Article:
493 F.3d 720 (6th Cir. 2007), 05-5953, Meals v. City of Memphis, Tennessee
|Docket Nº:||CITY OF MEMPHIS, TENNESSEE (05-5974) and Bridgette King (05-5953), Defendants-Appellants.|
|Citation:||493 F.3d 720|
|Party Name:||Aundrey MEALS, Individually and as wife and next friend of James Harvey Meals, deceased, and as natural parent, guardian and next friend of William Meals, a minor child, Plaintiff-Appellee, v.|
|Case Date:||July 11, 2007|
|Court:||United States Courts of Appeals, Court of Appeals for the Sixth Circuit|
Argued: July 21, 2006.
Appeal from the United States District Court for the Western District of Tennessee at Memphis. No. 03-02077-Jon Phipps McCalla, District Judge.
[Copyrighted Material Omitted]
Jean E. Markowitz, Law Offices of Thomas E. Hansom, Memphis, Tennessee, Robert D. Meyers, Kiesewetter, Wise, Kaplan, Prather PLC, Memphis, Tennessee, for Appellants.
Jason G. Whitworth, Law Office of J. Houston Gordon, Covington, Tennessee, for Appellee.
ON BRIEF :
Jean E. Markowitz, Thomas Edward Hansom, Law Offices of Thomas E. Hansom, Memphis, Tennessee, Robert D. Meyers, Amber Isom-Thompson, Kiesewetter, Wise, Kaplan, Prather PLC, Memphis, Tennessee, for Appellants.
Jason G. Whitworth , Law Office of J. Houston Gordon, Covington, Tennessee, for Appellee.
Before: KENNEDY and DAUGHTREY, Circuit Judges; ADAMS, District Judge[*]
JOHN R. ADAMS, District Judge.
This high-speed police pursuit case deals with the "shocks the conscience" standard set forth in County of Sacramento v. Lewis, 523 U.S. 833, 118 S.Ct. 1708, 140 L.Ed.2d 1043 (1998), and its application to the police pursuit in this case.
Appellant Bridgette King ("Officer King") is employed as a police officer by appellant City of Memphis, Tennessee ("the City"). Appellee Aundrey Meals, individually and as wife and next friend of James Harvey Meals, deceased, and as natural parent, guardian and next friend of William Meals, a minor child, filed a complaint against Officer King and the City under 42 U.S.C. § 1983 alleging, inter alia, deprivation of the Fourteenth Amendment substantive due process rights of her family in causing their death or personal injuries as the result of a police pursuit for a traffic violation. The district court denied the City's motion for summary judgment as to appellee's § 1983 claim for violation of the Fourteenth Amendment and her state law claim for negligence. The district court subsequently denied Officer King's motion for summary judgment both as to appellee's § 1983 claim for violation of the Fourteenth Amendment and also her claim of qualified immunity. For the reasons that follow, we reverse the district court's denial of qualified immunity to Officer King and denial of summary judgment to the City on the § 1983 claim for violation of the Fourteenth Amendment.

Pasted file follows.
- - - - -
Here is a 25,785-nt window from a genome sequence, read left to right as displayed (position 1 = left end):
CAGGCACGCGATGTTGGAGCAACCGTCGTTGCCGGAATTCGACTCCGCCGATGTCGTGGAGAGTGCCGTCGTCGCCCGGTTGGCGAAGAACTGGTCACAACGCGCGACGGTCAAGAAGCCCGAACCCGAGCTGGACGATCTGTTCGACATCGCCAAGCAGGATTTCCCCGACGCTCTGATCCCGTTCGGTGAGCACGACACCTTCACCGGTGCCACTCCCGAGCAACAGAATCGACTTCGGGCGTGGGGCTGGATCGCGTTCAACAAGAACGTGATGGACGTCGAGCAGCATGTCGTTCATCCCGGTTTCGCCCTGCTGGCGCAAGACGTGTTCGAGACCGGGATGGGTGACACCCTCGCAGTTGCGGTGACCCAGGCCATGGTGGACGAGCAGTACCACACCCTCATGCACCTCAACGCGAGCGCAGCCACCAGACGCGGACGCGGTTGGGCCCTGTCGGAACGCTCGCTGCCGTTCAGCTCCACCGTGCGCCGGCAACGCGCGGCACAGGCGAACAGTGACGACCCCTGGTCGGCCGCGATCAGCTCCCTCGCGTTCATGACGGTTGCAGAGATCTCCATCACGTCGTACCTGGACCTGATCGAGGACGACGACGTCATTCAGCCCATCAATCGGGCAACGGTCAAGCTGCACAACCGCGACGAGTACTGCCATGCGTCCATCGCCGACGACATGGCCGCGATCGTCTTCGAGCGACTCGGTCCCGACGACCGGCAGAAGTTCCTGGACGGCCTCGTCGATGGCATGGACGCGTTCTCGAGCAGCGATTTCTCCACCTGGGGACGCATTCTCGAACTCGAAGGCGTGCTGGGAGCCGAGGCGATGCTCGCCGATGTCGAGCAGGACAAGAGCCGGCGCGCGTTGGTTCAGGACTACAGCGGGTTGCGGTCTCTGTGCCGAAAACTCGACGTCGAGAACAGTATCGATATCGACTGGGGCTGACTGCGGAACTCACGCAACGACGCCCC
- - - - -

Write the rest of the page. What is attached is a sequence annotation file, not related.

PROCEDURAL AND FACTUAL BACKGROUND
On January 18, 2002, James Albert Meals1 was driving his 1995 Mercury Grand Marquis southbound on Covington Pike in the City of Memphis with James Harvey Meals and eight-year-old William Meals riding as passengers.
At approximately 6:3 0 in the evening, Officer King was running radar on Raleigh-LaGrange Road in Memphis when she saw a 1972 Oldsmobile Cutlass, driven by John M. Harris, pass her going in the opposite direction at a high rate of speed. Officer King turned her blue lights on and turned her police vehicle around by executing a U-turn, then turned the blue lights off and began following Mr. Harris's vehicle--without audible (siren) or visual (blue lights) signals--with the intent of stopping him for speeding.2 Mr. Harris did not stop and increased his speed. Officer King pursued him.3
Witnesses Charlie McWharter and Tammy Rarer were stopped at a gas station on the corner of Raleigh-LaGrange and Covington Pike when they witnessed an older model Oldsmobile Cutlass traveling at high speed down Raleigh-LaGrange. Both witnesses
saw a marked City of Memphis police vehicle, driven by Officer King, chasing the Oldsmobile just prior to the cars reaching the intersection.